The styling is more nondescript than the GX85/80 or GX7/8. Maybe that’s a good thing when you’re a sneaky street photographer, but for me that's a disappointment. Technically it’s not half as boring as it looks. Did you read this Imaging Resource article about in camera compositing? Probably, even when you buy the camera, you will never use it. And this feature will be implemented in every new smartphone within the next two years or so, but for now it looks like great fun.
https://www.imaging-resource.com/news/2018/02/13/in-camera-compositing-your-camera-cant-but-gx9-can

Re: Bruce McL's comment.

The cause may have been due to sensor availability issues, after Sony's sensor plant in the Kumamoto region of Japan was hit by earthquakes in April of 2016. The G85/G80 was announced in September of that year (and the GX8 was announced in July of 2015).

They are being sold in Japan without a lens as GX7MK3 for 97,000 yen. http://shop.kitamura.jp/special/sale-fair/page/news/2018/02/3318/?utm_medium=tokumaga&utm_campaign=tokumaga&utm_source=mail&xmid=tokuma20180216&utm_content=20180216

The new Fuji seems to check a lot of your boxes. Five axis ibis, Fuji lenses, Fuji black and white rendering. Just put a Lumix sticker in the fake pentaprism and you’re good to go.

I own a GX7 and I’ve never found the field sequential evf to be a problem. Luckily, I don’t suffer from the rainbow tearing effect, and I find it sharp and large enough. One advantage I have found with these viewfinders, and their slightly odd 16:9 aspect ratio, is that I can move the histogram into the black, empty space on the left. It makes the information very clear and doesn’t interfere with composition.

I like the GX9 a lot, and I’m pleased that it’s more of a GX7/GX80/85 upgrade than an expensive GX8 replacement. I’m glad to see that Panasonic are paying attention to the mid-range market after their recent hi-end G9 and GH5S releases.

My thoughts on the GX9:
First of all...i am not a professional photografer. I learned on a fully mechanical camera, a Practina from former east germany with Zeiss Jena lenses, which my dad gave to me. Then I moved to Contax and my first digital exchangable lens camera was a GF1. At the time I was convinced that m43 would become a big success because of the form factor. In short: no mirror, smaller sensor, smaller lenses, less weight. And I can still use my legacy Zeiss lenses, wich is great (I can highly recomed the Zeiss/Contax Olympia Sonnar 180mm with the 1,4 converter as an affodable version of the new Leica 200mm). Why do I say all this? I believe I am typical for the main m43 target group. While there are professionals using the system, many still argue they get better pictures with bigger sensors wich is hard to dispute, especially if you want really large pictures.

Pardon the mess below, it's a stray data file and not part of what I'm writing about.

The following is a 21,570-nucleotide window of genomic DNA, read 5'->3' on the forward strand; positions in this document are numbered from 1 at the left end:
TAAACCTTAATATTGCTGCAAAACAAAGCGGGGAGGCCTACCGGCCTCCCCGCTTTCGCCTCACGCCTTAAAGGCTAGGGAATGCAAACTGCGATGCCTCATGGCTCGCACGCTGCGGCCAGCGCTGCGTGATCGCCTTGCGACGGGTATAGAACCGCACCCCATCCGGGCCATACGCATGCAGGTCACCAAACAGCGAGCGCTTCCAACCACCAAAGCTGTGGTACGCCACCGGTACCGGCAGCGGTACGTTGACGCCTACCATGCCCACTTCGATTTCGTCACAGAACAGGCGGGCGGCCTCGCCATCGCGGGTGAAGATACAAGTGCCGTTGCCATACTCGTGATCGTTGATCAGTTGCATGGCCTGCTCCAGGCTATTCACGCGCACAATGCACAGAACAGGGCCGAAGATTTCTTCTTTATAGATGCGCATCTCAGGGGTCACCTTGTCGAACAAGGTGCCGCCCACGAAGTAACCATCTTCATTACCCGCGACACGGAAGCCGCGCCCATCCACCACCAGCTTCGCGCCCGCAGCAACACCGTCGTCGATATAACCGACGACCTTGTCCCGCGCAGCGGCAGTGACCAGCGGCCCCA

And here we come back to the GX9. While being one of the prettiest cameras I have seen from Panasonic so far, I think it somewhat missed the target, unless you guys at Panasonic have an ace up your sleeves.
I do like the thinking along the rangefinder-(Leica)style. They look toned down and generally have a smaller form-factor. The fake prism somehow draws attention and "rangefinder" is the format, that in my opinion takes the most advantage of the mirrorless m43 physics. But why skim back on the quality? This gap between the G9 and the GX9 is just too big. If I could I would wish for a camera the size of the GX9 with more of the "bells and whistles" associated with the G9.
If you give us a more functional battery grip for bigger lenses and more power that doesnt cover any important orifice, I think everyone could be happy. Please keep the weather sealing of the G9 and give it the same "tank like" construction. Use the same sensor and IBIS of the G9, no flash needed. Oh.... and please be nice with the viewfinder! A few more contols like those on the G9 would be nice as well. Personally I really like the wheel, the joystick and the function lever.
All that said, I know, it is personal preference...but you do leave an entire slice of the cake for Oly.
So in sumary, what would be great, is a Pana rangefinder version of the OLY EM-5III ;).

Commenting very late since I missed this when it was posted.
Camera lineage geeks might find the GX8 to be a homage to the DMC L1 [https://en.m.wikipedia.org/wiki/Panasonic_Lumix_DMC-L1], Panasonic's first Four Thirds camera. The GX8 was launched 10 years after the L1, making it a natural candidate for a celebratory homage product. For that reason expect it to be a one off product, perhaps with a follow-up in 2031 for the 25 year anniversary of the L1.

I own the GX7 an find it the perfect size for my small hands. I see no rainbow tearing effect in the EVF unless panning at Formula 1 speeds.

I highly recommend the accessory eyecup for anyone considering the GX9. Being so useful and cheap, the eyecup should be included in the box.

Def. prefer to PenF. PenF speed, AF leaves to be desired for its class and Panasonic's not only faster but easier to use. Don't get me started on Olympus spot focus vs Panny's pin point AF.

I'll give the PenF this - fantastic jpegs and metering.